Yet, despite the growing political will to do so, converting brownfield plants in Western Europe and the U.S. will not be easy. It requires a fundamentally different approach. We are optimistic, however, that if the issues are addressed head on, the promise of a new dawn for manufacturing in the West can, finally, become a reality.
Kaj Grichnik (firstname.lastname@example.org) is a vice president with Booz Allen Hamilton based in Munich. As a leader of research and practice in manufacturing, he has visited more than 350 plants in the past 10 years. He focuses on the pharmaceuticals, food, aerospace, and automotive industries.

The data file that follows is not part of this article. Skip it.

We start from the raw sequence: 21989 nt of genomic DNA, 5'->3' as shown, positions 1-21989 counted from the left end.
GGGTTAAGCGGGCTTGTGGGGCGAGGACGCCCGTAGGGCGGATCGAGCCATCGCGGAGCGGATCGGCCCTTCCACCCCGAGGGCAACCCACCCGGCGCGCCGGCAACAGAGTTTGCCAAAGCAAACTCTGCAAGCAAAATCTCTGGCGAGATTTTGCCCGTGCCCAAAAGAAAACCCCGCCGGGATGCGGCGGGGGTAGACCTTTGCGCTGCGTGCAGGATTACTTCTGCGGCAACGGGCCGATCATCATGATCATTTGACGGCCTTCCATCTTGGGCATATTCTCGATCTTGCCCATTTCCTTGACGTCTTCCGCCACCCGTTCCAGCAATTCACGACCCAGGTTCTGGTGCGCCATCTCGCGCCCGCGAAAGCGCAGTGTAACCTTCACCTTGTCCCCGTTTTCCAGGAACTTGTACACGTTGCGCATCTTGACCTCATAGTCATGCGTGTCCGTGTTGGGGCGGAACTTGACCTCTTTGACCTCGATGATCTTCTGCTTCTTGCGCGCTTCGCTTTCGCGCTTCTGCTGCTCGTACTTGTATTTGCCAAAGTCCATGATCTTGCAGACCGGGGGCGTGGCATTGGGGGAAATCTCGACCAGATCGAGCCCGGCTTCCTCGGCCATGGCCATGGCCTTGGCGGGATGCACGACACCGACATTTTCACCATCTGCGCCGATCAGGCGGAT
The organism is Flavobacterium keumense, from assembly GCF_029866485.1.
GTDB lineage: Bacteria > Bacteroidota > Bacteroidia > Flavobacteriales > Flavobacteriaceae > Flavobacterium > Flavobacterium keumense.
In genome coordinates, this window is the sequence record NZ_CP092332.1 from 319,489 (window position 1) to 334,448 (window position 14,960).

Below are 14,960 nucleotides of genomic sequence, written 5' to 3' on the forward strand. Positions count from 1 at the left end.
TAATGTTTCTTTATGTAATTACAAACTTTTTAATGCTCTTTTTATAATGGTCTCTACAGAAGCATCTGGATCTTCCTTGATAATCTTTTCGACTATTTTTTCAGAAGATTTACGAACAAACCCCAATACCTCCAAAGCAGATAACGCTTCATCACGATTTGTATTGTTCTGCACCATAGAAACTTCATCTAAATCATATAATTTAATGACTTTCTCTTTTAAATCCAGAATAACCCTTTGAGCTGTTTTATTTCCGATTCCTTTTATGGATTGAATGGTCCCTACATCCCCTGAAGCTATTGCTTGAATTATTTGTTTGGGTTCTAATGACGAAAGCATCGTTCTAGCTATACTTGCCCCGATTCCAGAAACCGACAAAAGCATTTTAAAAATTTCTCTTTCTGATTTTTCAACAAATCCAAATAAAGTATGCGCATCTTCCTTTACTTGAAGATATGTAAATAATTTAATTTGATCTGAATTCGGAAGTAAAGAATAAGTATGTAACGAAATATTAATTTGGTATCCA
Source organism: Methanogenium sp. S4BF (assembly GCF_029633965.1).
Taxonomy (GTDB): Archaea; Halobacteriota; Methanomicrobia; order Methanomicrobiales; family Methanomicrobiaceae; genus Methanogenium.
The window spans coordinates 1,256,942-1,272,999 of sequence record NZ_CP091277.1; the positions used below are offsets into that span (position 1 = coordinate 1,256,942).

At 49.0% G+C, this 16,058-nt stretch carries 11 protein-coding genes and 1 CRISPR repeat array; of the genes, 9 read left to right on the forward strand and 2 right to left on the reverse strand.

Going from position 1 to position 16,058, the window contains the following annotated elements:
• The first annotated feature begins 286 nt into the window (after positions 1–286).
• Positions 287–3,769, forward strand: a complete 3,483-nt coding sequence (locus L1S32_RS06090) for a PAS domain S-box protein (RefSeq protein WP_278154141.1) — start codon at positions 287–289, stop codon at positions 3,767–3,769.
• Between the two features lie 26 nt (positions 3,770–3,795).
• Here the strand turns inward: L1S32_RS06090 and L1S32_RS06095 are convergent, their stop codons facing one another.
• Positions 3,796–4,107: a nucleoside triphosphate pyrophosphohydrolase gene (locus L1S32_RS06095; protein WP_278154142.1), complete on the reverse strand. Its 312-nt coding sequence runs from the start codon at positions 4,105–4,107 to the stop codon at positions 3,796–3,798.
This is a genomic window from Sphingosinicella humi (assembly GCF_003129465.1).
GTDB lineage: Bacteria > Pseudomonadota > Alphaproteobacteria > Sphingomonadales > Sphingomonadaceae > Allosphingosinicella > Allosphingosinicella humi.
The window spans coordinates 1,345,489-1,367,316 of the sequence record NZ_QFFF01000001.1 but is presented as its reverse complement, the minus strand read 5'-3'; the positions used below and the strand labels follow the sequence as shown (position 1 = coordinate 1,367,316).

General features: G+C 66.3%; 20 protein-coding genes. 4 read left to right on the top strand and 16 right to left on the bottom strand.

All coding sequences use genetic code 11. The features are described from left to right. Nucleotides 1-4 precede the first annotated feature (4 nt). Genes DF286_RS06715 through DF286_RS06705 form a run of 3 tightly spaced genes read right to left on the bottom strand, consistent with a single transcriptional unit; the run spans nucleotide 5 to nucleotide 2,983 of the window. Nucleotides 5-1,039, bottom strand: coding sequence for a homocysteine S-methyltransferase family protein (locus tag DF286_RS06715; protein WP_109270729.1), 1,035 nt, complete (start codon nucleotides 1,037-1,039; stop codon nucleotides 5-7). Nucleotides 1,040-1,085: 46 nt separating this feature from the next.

Christian Basedow (email@example.com) is an associate with Booz Allen based in Frankfurt. His focus is on manufacturing transformation projects in process industries such as pharmaceuticals, chemicals, and oil.
John Hedgcock (firstname.lastname@example.org) was formerly a principal with Booz Allen in Houston, who specialized in manufacturing and supply chain strategy and operations performance improvement. Currently, he is the director of global supply chain strategic planning for CIBA Vision.
John Potter (email@example.com) is a vice president with Booz Allen based in London. He focuses on value chain optimization, especially for consumer goods manufacturers and retailers. His areas of expertise include supply chain management, manufacturing performance improvement, and business integration.